While amplified RNA tests are the standard tests for COVID-19, the need for RNA extraction and amplification poses some challenges, namely, expensive reaction steps and equipment and limited scaling.
Researchers at the Karolinska Institute in Sweden have developed a test that bypasses those limitations, apparently without sacrificing accuracy. The test allows quicker, less expensive tests to be conducted in clinical as well as non-clinical settings thereby extending access to COVID-19 testing.
Currently, commercial RNA-based COVID-19 tests require samples to undergo RNA extraction to access the virus’s genetic material for diagnosis. The new test skips traditional RNA purification steps. Instead, the patient sample is heated to inactivate any virus, and moves directly to the diagnostic step. Another novelty involves the mix of chemicals in the collection and transport medium. Once the patient sample is placed in the transport medium and the sample is heated, chemicals in the buffer break it down, making the viral RNA available for immediate testing. The protocol is published in a paper in the journal Nature Communications.
“By replacing the collection buffer with simple and inexpensive buffer formulations, we can enable viral detection with high sensitivity directly from the original clinical sample, without any intermediate steps,” says senior author Björn Reinius.
The researchers compared their SARS-CoV-2 RNA-extraction-free single-reaction RT-PCR testing on 597 heat-inactivated nasopharyngeal swab samples in transport medium and compared the results with clinically diagnosed patient samples. Those samples had previously been tested following RNA extraction and traditional RT-PCR methods.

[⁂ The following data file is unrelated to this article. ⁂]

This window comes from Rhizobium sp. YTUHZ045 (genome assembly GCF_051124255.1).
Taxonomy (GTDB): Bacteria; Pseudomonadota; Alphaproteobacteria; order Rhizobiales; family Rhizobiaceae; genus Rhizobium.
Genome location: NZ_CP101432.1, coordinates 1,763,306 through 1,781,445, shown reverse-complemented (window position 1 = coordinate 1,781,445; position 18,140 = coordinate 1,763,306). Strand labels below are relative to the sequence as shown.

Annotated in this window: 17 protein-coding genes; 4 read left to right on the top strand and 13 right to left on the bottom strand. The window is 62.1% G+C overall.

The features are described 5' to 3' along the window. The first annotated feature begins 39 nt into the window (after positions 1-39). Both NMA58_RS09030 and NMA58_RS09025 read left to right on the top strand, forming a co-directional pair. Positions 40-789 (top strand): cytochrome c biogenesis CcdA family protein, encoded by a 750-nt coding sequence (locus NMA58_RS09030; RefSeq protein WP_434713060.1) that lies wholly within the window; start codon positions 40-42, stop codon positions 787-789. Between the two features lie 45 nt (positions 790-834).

First, the team determined that the recommended heat activation protocol was 95–98 °C between 5-15 minutes. Next, they tested whether hid-RT-PCR could be improved by addition of the thermostable chemical, RNase inhibitor polyvinylsulfonic acid (PVSA), and/or the chelating agent ethylenediaminetetraacetic acid (EDTA) during heat inactivation.
The team ranked the treatments within each sample and day and observed that 95 °C 5 min + 150 μg/ml PVSA was optimal, followed by 95 °C 5 min without additives across day 0 to 4. The benefit of EDTA and higher concentrations of PVSA only became apparent after 4–7 days in storage (4 °C).
Since heat inactivation cleaves RNA into shorter fragments, the researchers tested various combinations or PCR prime and probe lengths to yield more intact RNA strands. They observed that the primer-probe set with the shortest amplicon (72 bp) performed best in hid-RT-PCR and the longest amplicon (113 bp) performed the worst.
Once the optimal heat-inactivation/buffer solution was identified, they tested their new protocol with traditional RT-PCR. The discovered that heat-inactivated-RT-PCR (hid-RT-PCR) tested samples performed similarly as standard PCR tests. hid-RT-PCR had an accuracy, sensitivity, and specificity of 98.8% (95% confidence interval, CI95: 97.5–99.5%), 96.0% and 99.8%, respectively.
From limited experiments, the researchers hypothesized that the direct RT-PCR pipeline for COVID-19 testing might also be implemented by sampling directly into a lysis buffer containing detergents such as Triton X-100. Lysed samples could immediately be subjected to RT-PCR analysis and diluted in the RT-PCR master mix without intermediate steps.